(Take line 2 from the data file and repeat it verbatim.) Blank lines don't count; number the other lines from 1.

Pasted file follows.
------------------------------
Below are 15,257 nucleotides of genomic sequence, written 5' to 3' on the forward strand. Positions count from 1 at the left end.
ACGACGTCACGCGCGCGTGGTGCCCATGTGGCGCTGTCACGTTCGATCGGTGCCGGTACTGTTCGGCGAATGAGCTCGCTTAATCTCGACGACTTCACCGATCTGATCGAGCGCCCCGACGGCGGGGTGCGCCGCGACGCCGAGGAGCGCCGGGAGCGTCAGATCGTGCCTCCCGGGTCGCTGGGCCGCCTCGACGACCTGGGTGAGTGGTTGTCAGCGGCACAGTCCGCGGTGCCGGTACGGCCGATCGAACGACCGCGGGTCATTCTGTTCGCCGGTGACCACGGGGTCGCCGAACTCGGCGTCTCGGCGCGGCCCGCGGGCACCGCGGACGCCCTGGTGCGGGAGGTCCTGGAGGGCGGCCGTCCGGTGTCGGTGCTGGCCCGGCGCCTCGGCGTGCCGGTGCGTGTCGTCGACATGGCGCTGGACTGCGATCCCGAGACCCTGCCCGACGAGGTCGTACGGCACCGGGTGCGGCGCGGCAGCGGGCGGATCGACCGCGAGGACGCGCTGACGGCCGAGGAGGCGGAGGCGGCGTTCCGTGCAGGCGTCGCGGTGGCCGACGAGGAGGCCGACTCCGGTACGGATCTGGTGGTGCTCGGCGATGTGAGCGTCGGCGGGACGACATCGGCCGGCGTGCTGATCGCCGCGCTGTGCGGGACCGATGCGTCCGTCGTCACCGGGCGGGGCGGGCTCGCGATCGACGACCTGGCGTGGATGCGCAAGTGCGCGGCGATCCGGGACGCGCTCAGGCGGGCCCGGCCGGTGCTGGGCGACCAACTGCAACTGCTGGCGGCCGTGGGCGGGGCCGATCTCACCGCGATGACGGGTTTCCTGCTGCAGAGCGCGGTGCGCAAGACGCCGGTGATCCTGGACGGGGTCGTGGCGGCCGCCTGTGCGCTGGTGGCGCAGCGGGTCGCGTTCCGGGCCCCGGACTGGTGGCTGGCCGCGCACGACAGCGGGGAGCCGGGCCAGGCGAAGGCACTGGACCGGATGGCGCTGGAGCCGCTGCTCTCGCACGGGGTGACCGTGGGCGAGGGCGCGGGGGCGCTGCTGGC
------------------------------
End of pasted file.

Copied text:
ACGACGTCACGCGCGCGTGGTGCCCATGTGGCGCTGTCACGTTCGATCGGTGCCGGTACTGTTCGGCGAATGAGCTCGCTTAATCTCGACGACTTCACCGATCTGATCGAGCGCCCCGACGGCGGGGTGCGCCGCGACGCCGAGGAGCGCCGGGAGCGTCAGATCGTGCCTCCCGGGTCGCTGGGCCGCCTCGACGACCTGGGTGAGTGGTTGTCAGCGGCACAGTCCGCGGTGCCGGTACGGCCGATCGAACGACCGCGGGTCATTCTGTTCGCCGGTGACCACGGGGTCGCCGAACTCGGCGTCTCGGCGCGGCCCGCGGGCACCGCGGACGCCCTGGTGCGGGAGGTCCTGGAGGGCGGCCGTCCGGTGTCGGTGCTGGCCCGGCGCCTCGGCGTGCCGGTGCGTGTCGTCGACATGGCGCTGGACTGCGATCCCGAGACCCTGCCCGACGAGGTCGTACGGCACCGGGTGCGGCGCGGCAGCGGGCGGATCGACCGCGAGGACGCGCTGACGGCCGAGGAGGCGGAGGCGGCGTTCCGTGCAGGCGTCGCGGTGGCCGACGAGGAGGCCGACTCCGGTACGGATCTGGTGGTGCTCGGCGATGTGAGCGTCGGCGGGACGACATCGGCCGGCGTGCTGATCGCCGCGCTGTGCGGGACCGATGCGTCCGTCGTCACCGGGCGGGGCGGGCTCGCGATCGACGACCTGGCGTGGATGCGCAAGTGCGCGGCGATCCGGGACGCGCTCAGGCGGGCCCGGCCGGTGCTGGGCGACCAACTGCAACTGCTGGCGGCCGTGGGCGGGGCCGATCTCACCGCGATGACGGGTTTCCTGCTGCAGAGCGCGGTGCGCAAGACGCCGGTGATCCTGGACGGGGTCGTGGCGGCCGCCTGTGCGCTGGTGGCGCAGCGGGTCGCGTTCCGGGCCCCGGACTGGTGGCTGGCCGCGCACGACAGCGGGGAGCCGGGCCAGGCGAAGGCACTGGACCGGATGGCGCTGGAGCCGCTGCTCTCGCACGGGGTGACCGTGGGCGAGGGCGCGGGGGCGCTGCTGGC